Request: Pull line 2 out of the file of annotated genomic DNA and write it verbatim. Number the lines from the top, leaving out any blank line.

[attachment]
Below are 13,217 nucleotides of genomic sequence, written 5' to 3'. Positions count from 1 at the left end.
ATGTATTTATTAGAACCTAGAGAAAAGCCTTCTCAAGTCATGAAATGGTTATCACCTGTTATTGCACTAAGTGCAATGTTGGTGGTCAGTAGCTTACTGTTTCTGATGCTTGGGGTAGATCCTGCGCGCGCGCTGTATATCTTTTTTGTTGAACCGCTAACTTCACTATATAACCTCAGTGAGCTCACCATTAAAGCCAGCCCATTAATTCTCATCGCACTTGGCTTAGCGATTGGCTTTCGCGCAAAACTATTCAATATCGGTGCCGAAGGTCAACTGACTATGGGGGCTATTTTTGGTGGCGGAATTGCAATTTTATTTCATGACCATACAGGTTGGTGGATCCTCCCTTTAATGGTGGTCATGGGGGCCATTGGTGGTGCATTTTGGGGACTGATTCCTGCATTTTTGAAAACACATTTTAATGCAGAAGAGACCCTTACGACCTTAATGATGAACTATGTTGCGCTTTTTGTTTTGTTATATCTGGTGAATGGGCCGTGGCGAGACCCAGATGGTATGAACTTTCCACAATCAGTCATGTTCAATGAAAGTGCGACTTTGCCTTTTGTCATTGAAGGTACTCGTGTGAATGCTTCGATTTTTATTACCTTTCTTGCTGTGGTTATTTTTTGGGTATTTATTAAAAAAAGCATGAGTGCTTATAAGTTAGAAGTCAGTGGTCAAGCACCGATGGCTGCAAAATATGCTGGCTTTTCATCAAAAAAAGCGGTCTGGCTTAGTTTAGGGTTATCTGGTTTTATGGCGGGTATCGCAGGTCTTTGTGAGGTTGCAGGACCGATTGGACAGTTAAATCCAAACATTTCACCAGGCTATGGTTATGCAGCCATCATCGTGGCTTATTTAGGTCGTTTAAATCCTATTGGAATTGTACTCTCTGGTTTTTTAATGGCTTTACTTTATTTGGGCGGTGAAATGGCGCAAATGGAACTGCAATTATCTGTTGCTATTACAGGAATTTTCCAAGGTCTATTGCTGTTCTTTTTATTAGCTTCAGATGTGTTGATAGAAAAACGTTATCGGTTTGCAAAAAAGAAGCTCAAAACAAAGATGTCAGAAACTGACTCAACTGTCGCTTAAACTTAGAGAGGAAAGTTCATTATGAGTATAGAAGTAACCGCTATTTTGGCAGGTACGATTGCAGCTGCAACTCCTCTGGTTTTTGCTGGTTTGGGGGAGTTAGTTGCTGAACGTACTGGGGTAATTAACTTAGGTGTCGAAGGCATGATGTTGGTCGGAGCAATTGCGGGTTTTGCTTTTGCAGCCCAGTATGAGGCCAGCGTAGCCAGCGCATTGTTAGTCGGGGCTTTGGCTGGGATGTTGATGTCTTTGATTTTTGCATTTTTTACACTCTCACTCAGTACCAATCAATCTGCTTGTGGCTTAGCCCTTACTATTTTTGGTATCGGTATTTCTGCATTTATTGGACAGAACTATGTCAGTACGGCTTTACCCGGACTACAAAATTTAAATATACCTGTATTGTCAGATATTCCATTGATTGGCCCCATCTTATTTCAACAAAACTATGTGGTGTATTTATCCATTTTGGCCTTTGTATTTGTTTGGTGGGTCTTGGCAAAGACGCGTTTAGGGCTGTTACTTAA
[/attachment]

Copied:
ATGTATTTATTAGAACCTAGAGAAAAGCCTTCTCAAGTCATGAAATGGTTATCACCTGTTATTGCACTAAGTGCAATGTTGGTGGTCAGTAGCTTACTGTTTCTGATGCTTGGGGTAGATCCTGCGCGCGCGCTGTATATCTTTTTTGTTGAACCGCTAACTTCACTATATAACCTCAGTGAGCTCACCATTAAAGCCAGCCCATTAATTCTCATCGCACTTGGCTTAGCGATTGGCTTTCGCGCAAAACTATTCAATATCGGTGCCGAAGGTCAACTGACTATGGGGGCTATTTTTGGTGGCGGAATTGCAATTTTATTTCATGACCATACAGGTTGGTGGATCCTCCCTTTAATGGTGGTCATGGGGGCCATTGGTGGTGCATTTTGGGGACTGATTCCTGCATTTTTGAAAACACATTTTAATGCAGAAGAGACCCTTACGACCTTAATGATGAACTATGTTGCGCTTTTTGTTTTGTTATATCTGGTGAATGGGCCGTGGCGAGACCCAGATGGTATGAACTTTCCACAATCAGTCATGTTCAATGAAAGTGCGACTTTGCCTTTTGTCATTGAAGGTACTCGTGTGAATGCTTCGATTTTTATTACCTTTCTTGCTGTGGTTATTTTTTGGGTATTTATTAAAAAAAGCATGAGTGCTTATAAGTTAGAAGTCAGTGGTCAAGCACCGATGGCTGCAAAATATGCTGGCTTTTCATCAAAAAAAGCGGTCTGGCTTAGTTTAGGGTTATCTGGTTTTATGGCGGGTATCGCAGGTCTTTGTGAGGTTGCAGGACCGATTGGACAGTTAAATCCAAACATTTCACCAGGCTATGGTTATGCAGCCATCATCGTGGCTTATTTAGGTCGTTTAAATCCTATTGGAATTGTACTCTCTGGTTTTTTAATGGCTTTACTTTATTTGGGCGGTGAAATGGCGCAAATGGAACTGCAATTATCTGTTGCTATTACAGGAATTTTCCAAGGTCTATTGCTGTTCTTTTTATTAGCTTCAGATGTGTTGATAGAAAAACGTTATCGGTTTGCAAAAAAGAAGCTCAAAACAAAGATGTCAGAAACTGACTCAACTGTCGCTTAAACTTAGAGAGGAAAGTTCATTATGAGTATAGAAGTAACCGCTATTTTGGCAGGTACGATTGCAGCTGCAACTCCTCTGGTTTTTGCTGGTTTGGGGGAGTTAGTTGCTGAACGTACTGGGGTAATTAACTTAGGTGTCGAAGGCATGATGTTGGTCGGAGCAATTGCGGGTTTTGCTTTTGCAGCCCAGTATGAGGCCAGCGTAGCCAGCGCATTGTTAGTCGGGGCTTTGGCTGGGATGTTGATGTCTTTGATTTTTGCATTTTTTACACTCTCACTCAGTACCAATCAATCTGCTTGTGGCTTAGCCCTTACTATTTTTGGTATCGGTATTTCTGCATTTATTGGACAGAACTATGTCAGTACGGCTTTACCCGGACTACAAAATTTAAATATACCTGTATTGTCAGATATTCCATTGATTGGCCCCATCTTATTTCAACAAAACTATGTGGTGTATTTATCCATTTTGGCCTTTGTATTTGTTTGGTGGGTCTTGGCAAAGACGCGTTTAGGGCTGTTACTTAA